Wilfred Nelson lost his life in the line of duty on the 5th March 1955. His Red Plaque was presented on the 2nd October 2021.
Wilfred was attending a fire at Wellington Mill, Chew Valley in Greenfield, Greater Manchester when he tragically fell to his death as the fourth floor of the mill collapsed while damping down the fire in the building. He was one of 100 firemen called at the height of the incident to tackle the blaze at the former spinning mill. He was forty-one and left behind a young son and a wife.
A report of the incident, which spread over three days, stated:
“During damping down procedures, a fireman fell approximately 40ft to his death, it is understood, from the 3rd floor. He was last seen at around 6.30am on the 3rd floor trying to reach areas where the fire was still burning.
“After being told to ‘knock off and take some hot tea’ he apparently, instead of doing this, tried to find a way to the still burning fire pockets and fell through the ‘badly burned floor-timbers to the ground floor below’. He was found at around 8am by a station officer (John Topping) below where he had last been seen damping down.
Today, Wilfred is fondly remembered by his family, friends, and brothers and sisters in the FBU. The Plaque’s unveiling event was attended by his family, representatives of the FBU, Area Manager Carlos Meakin and firefighters from Mossley Community Fire Station. The Red Plaque is located at the Greenfield Tesco on Chew Valley Road, near the location of Wilfred’s death.
GMFRS Stalybridge & Mossley Station Manager Dave Swallow who initiated tribute said:
“Wilfred died trying to protect his local community. What happened is part of our history and it is still important we recognise that.
“We all understand the problems where Wilf was at. He was one of those told by his superior to have a break but he wanted to push on and do that bit more.
“The anniversary of firefighter Nelson’s death was brought to my attention by a local media enquiry earlier this year. At the time, he had left behind a young son and wife, and I thought installing a red plaque would be a fitting tribute to recognise this tragic loss.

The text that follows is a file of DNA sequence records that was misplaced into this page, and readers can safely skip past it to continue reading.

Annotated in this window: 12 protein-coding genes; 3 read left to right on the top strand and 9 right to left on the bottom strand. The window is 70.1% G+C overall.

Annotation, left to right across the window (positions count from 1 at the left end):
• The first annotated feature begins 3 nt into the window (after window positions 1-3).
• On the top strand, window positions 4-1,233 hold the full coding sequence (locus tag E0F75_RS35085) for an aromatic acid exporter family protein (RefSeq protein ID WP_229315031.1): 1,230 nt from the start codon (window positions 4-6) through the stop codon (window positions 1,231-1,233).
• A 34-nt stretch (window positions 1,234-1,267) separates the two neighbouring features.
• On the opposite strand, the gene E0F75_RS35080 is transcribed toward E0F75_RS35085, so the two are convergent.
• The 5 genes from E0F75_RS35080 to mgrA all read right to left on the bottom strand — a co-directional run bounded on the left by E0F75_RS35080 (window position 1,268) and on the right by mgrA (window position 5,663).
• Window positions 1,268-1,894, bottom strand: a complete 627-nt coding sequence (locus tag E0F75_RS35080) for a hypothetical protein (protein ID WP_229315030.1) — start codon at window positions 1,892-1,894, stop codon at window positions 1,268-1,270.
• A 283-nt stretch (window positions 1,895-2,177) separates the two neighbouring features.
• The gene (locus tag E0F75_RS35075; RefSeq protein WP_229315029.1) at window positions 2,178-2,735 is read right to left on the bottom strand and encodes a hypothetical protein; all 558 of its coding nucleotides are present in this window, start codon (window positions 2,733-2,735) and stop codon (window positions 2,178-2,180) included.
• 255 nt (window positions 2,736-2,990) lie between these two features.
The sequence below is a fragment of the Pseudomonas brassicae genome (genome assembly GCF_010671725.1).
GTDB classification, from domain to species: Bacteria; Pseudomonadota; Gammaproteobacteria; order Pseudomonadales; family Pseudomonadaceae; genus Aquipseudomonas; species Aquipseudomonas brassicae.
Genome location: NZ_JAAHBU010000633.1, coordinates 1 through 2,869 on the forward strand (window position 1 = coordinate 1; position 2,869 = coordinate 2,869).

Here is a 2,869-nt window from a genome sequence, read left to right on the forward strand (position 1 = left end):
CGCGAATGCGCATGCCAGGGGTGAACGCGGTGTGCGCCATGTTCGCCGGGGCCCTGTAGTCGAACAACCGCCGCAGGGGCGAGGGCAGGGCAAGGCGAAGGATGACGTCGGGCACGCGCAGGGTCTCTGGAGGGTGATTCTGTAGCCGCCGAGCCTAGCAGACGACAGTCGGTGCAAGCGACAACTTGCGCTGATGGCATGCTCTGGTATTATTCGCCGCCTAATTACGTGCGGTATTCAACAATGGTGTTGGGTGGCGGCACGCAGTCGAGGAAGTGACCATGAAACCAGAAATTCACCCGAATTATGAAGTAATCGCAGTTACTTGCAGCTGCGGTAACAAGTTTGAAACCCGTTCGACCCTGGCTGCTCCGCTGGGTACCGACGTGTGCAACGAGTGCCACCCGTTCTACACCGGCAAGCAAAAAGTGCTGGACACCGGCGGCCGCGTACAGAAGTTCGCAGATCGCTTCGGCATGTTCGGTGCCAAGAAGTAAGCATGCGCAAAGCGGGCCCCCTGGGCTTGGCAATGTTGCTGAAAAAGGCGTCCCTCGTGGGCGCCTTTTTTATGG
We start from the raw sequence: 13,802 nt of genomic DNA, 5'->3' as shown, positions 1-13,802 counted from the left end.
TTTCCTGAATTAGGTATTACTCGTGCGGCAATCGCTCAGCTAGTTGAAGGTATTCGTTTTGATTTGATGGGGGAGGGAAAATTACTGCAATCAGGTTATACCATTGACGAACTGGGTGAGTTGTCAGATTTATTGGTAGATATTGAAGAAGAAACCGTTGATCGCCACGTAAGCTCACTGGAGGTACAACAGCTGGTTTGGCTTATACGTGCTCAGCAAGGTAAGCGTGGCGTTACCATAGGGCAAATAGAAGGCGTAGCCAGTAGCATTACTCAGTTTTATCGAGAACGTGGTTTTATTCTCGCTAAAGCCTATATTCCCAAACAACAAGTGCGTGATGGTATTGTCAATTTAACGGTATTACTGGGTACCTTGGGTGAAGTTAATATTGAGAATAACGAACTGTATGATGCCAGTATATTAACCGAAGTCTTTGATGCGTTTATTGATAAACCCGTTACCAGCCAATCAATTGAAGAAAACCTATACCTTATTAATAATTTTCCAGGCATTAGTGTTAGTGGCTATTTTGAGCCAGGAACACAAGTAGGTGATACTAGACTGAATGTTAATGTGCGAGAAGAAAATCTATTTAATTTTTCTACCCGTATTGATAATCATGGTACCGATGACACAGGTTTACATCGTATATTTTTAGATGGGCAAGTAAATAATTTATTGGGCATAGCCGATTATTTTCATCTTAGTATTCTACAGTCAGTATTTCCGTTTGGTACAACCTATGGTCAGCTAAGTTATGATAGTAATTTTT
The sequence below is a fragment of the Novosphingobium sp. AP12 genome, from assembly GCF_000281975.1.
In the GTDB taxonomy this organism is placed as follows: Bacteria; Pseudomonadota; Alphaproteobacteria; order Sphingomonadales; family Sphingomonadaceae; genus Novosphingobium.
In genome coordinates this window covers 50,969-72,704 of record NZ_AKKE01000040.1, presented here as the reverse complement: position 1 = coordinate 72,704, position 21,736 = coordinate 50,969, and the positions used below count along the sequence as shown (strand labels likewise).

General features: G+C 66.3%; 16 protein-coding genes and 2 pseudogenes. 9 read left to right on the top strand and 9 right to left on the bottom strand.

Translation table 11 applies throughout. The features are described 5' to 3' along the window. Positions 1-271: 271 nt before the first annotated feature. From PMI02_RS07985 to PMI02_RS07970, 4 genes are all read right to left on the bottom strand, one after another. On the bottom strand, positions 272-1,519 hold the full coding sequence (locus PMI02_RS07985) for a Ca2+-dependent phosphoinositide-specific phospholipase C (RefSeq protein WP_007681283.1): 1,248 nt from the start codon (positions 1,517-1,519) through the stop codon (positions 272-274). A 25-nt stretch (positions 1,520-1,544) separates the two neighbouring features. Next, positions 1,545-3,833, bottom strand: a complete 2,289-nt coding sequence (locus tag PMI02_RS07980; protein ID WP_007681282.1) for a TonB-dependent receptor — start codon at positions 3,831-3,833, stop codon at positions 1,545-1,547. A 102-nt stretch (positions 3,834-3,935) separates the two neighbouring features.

“I have been working with the FBU and the Fire Fighters Charity over the past few months to prepare for the installation. This would bring meaning to firefighter Nelson’s family and the community. Apart from remembering his bravery, the red plaque could remind local residents the importance of their own role in preventing fire incidents.”
Three generations of the family gathered to see the unveiling, including the son of Wilfred Nelson, Trevor Nelson was 12 when his dad died:
“What happened is now nearly 70 years ago but it is very good to have it recognised like this. It is a nice gesture what they are trying to do. I appreciate the trouble being taken to recognise my father. His grave is in the cemetery at Micklehurst where my mother (who died in 1993) is also buried. But there was never anything else to mark what happened.
“It was hard for my mum but credit to her. We lived in a fire brigade house opposite the fire station when dad was working. We were used to him going out to work at different times but on this occasion he didn’t come back.”
“Dad was pretty strict with me but he was a popular chap and well liked from what I can remember.”
Below are memories added by those who knew Wilfred Nelson or had a story that they wish to share with you. If you have a tribute for Wilfred Nelson that you wish to add, please include your memory below.
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Photo credits: Ed Burrows and The Fireground Rochdale Fire Museum